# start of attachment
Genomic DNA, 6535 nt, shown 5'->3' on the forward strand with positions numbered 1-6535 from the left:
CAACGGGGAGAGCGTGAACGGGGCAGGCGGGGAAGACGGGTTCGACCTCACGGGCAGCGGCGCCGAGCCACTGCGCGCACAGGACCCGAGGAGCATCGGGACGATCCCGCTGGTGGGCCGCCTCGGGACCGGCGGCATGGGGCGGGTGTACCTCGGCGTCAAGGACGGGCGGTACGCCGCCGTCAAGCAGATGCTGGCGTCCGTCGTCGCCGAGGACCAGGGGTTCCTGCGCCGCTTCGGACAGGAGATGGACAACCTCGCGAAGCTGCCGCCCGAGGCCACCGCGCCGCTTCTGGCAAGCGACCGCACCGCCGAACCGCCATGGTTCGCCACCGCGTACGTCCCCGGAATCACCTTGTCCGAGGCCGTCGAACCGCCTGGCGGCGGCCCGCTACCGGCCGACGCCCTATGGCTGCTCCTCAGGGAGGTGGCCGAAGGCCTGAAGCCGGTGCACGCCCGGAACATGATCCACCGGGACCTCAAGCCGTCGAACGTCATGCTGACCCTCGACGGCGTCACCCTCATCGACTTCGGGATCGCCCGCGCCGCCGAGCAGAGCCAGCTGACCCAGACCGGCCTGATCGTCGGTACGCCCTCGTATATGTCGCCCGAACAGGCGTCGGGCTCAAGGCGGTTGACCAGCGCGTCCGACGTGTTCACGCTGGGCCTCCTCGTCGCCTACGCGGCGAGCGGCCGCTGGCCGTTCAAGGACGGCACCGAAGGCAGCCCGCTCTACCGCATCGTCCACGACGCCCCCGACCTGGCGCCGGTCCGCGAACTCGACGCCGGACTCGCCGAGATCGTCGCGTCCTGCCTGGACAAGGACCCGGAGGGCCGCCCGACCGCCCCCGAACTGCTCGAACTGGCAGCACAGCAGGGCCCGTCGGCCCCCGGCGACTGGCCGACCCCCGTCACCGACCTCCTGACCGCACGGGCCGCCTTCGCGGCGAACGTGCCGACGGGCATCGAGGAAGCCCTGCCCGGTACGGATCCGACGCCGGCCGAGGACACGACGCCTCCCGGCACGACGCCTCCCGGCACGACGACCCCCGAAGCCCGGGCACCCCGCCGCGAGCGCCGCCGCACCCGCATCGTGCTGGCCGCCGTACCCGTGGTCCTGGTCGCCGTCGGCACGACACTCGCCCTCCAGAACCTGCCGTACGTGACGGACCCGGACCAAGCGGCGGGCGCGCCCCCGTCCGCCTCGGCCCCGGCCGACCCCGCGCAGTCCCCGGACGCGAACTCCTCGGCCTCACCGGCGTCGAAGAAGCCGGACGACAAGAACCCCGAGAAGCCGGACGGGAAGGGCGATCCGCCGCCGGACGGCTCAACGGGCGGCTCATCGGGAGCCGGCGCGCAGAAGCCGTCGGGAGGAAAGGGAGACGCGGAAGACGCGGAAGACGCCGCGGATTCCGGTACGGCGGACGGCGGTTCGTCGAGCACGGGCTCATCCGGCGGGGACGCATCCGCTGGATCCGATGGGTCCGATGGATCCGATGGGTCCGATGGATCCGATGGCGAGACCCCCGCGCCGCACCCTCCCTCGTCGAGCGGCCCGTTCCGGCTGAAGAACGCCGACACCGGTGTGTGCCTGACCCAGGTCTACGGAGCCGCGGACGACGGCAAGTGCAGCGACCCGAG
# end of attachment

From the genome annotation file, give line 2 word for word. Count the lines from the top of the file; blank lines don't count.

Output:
CAACGGGGAGAGCGTGAACGGGGCAGGCGGGGAAGACGGGTTCGACCTCACGGGCAGCGGCGCCGAGCCACTGCGCGCACAGGACCCGAGGAGCATCGGGACGATCCCGCTGGTGGGCCGCCTCGGGACCGGCGGCATGGGGCGGGTGTACCTCGGCGTCAAGGACGGGCGGTACGCCGCCGTCAAGCAGATGCTGGCGTCCGTCGTCGCCGAGGACCAGGGGTTCCTGCGCCGCTTCGGACAGGAGATGGACAACCTCGCGAAGCTGCCGCCCGAGGCCACCGCGCCGCTTCTGGCAAGCGACCGCACCGCCGAACCGCCATGGTTCGCCACCGCGTACGTCCCCGGAATCACCTTGTCCGAGGCCGTCGAACCGCCTGGCGGCGGCCCGCTACCGGCCGACGCCCTATGGCTGCTCCTCAGGGAGGTGGCCGAAGGCCTGAAGCCGGTGCACGCCCGGAACATGATCCACCGGGACCTCAAGCCGTCGAACGTCATGCTGACCCTCGACGGCGTCACCCTCATCGACTTCGGGATCGCCCGCGCCGCCGAGCAGAGCCAGCTGACCCAGACCGGCCTGATCGTCGGTACGCCCTCGTATATGTCGCCCGAACAGGCGTCGGGCTCAAGGCGGTTGACCAGCGCGTCCGACGTGTTCACGCTGGGCCTCCTCGTCGCCTACGCGGCGAGCGGCCGCTGGCCGTTCAAGGACGGCACCGAAGGCAGCCCGCTCTACCGCATCGTCCACGACGCCCCCGACCTGGCGCCGGTCCGCGAACTCGACGCCGGACTCGCCGAGATCGTCGCGTCCTGCCTGGACAAGGACCCGGAGGGCCGCCCGACCGCCCCCGAACTGCTCGAACTGGCAGCACAGCAGGGCCCGTCGGCCCCCGGCGACTGGCCGACCCCCGTCACCGACCTCCTGACCGCACGGGCCGCCTTCGCGGCGAACGTGCCGACGGGCATCGAGGAAGCCCTGCCCGGTACGGATCCGACGCCGGCCGAGGACACGACGCCTCCCGGCACGACGCCTCCCGGCACGACGACCCCCGAAGCCCGGGCACCCCGCCGCGAGCGCCGCCGCACCCGCATCGTGCTGGCCGCCGTACCCGTGGTCCTGGTCGCCGTCGGCACGACACTCGCCCTCCAGAACCTGCCGTACGTGACGGACCCGGACCAAGCGGCGGGCGCGCCCCCGTCCGCCTCGGCCCCGGCCGACCCCGCGCAGTCCCCGGACGCGAACTCCTCGGCCTCACCGGCGTCGAAGAAGCCGGACGACAAGAACCCCGAGAAGCCGGACGGGAAGGGCGATCCGCCGCCGGACGGCTCAACGGGCGGCTCATCGGGAGCCGGCGCGCAGAAGCCGTCGGGAGGAAAGGGAGACGCGGAAGACGCGGAAGACGCCGCGGATTCCGGTACGGCGGACGGCGGTTCGTCGAGCACGGGCTCATCCGGCGGGGACGCATCCGCTGGATCCGATGGGTCCGATGGATCCGATGGGTCCGATGGATCCGATGGCGAGACCCCCGCGCCGCACCCTCCCTCGTCGAGCGGCCCGTTCCGGCTGAAGAACGCCGACACCGGTGTGTGCCTGACCCAGGTCTACGGAGCCGCGGACGACGGCAAGTGCAGCGACCCGAG